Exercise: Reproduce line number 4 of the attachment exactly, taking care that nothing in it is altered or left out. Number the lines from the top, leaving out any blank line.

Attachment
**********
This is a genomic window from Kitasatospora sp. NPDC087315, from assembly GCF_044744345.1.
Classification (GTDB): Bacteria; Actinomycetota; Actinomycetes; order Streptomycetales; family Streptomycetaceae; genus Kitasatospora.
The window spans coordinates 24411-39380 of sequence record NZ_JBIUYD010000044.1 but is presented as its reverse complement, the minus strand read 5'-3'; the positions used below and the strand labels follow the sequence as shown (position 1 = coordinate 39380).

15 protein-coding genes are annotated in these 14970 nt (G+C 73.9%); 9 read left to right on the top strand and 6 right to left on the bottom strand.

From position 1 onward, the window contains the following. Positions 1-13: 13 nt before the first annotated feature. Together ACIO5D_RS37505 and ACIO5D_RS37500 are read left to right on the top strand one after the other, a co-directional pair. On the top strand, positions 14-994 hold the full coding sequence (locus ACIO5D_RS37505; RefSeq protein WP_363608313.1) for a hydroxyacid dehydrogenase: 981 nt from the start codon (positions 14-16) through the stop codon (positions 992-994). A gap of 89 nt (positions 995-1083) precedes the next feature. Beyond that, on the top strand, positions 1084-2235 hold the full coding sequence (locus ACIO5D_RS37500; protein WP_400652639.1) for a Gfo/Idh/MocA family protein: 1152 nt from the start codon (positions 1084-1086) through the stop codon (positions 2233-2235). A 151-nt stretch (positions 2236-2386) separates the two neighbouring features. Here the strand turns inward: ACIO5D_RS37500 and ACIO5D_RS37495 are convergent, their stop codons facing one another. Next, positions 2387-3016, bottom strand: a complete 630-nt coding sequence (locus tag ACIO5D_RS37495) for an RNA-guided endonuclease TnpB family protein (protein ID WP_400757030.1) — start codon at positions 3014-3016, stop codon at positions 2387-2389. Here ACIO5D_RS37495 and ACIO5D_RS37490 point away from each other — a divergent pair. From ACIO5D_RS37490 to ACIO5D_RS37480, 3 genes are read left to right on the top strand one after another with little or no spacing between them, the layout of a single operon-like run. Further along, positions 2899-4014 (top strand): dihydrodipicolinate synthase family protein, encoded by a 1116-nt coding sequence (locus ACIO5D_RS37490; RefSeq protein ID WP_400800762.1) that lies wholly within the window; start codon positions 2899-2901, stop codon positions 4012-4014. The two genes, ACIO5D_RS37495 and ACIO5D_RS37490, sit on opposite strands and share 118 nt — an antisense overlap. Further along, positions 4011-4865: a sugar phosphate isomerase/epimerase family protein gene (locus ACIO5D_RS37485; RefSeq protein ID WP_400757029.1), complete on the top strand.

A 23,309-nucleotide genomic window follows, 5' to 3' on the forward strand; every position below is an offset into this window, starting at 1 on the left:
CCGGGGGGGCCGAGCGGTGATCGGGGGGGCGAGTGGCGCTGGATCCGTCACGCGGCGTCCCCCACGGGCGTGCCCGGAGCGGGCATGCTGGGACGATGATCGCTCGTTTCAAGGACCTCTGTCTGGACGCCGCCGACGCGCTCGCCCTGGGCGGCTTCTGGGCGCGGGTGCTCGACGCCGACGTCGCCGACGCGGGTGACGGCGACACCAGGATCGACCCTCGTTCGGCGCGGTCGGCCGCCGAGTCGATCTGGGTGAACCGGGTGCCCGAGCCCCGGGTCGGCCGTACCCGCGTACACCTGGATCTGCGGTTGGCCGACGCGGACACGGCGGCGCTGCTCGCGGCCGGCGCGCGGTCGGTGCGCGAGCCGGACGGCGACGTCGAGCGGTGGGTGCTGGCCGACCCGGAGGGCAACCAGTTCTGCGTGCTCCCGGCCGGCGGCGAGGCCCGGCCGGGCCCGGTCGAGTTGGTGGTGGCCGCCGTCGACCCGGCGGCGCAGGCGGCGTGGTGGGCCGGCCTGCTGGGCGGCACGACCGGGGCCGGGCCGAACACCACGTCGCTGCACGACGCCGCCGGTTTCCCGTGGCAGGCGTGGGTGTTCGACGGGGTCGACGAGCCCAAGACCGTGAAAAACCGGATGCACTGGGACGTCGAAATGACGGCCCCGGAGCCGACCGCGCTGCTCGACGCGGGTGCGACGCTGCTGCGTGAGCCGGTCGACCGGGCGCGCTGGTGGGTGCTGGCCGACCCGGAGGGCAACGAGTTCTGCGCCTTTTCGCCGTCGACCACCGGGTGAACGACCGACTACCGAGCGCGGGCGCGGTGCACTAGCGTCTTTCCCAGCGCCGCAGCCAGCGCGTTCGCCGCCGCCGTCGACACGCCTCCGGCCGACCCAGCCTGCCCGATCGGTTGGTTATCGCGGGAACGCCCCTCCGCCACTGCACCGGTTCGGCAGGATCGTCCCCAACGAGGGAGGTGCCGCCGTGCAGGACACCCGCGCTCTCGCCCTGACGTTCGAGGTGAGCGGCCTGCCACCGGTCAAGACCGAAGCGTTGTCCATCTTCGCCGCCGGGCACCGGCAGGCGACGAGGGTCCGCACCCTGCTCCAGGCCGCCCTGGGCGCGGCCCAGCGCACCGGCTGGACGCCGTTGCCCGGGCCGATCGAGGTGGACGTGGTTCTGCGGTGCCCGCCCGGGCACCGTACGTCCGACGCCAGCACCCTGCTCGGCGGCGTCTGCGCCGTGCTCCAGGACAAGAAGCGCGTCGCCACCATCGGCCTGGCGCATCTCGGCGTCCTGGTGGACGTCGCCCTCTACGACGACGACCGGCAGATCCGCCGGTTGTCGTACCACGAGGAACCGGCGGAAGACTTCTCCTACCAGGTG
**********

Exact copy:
15 protein-coding genes are annotated in these 14970 nt (G+C 73.9%); 9 read left to right on the top strand and 6 right to left on the bottom strand.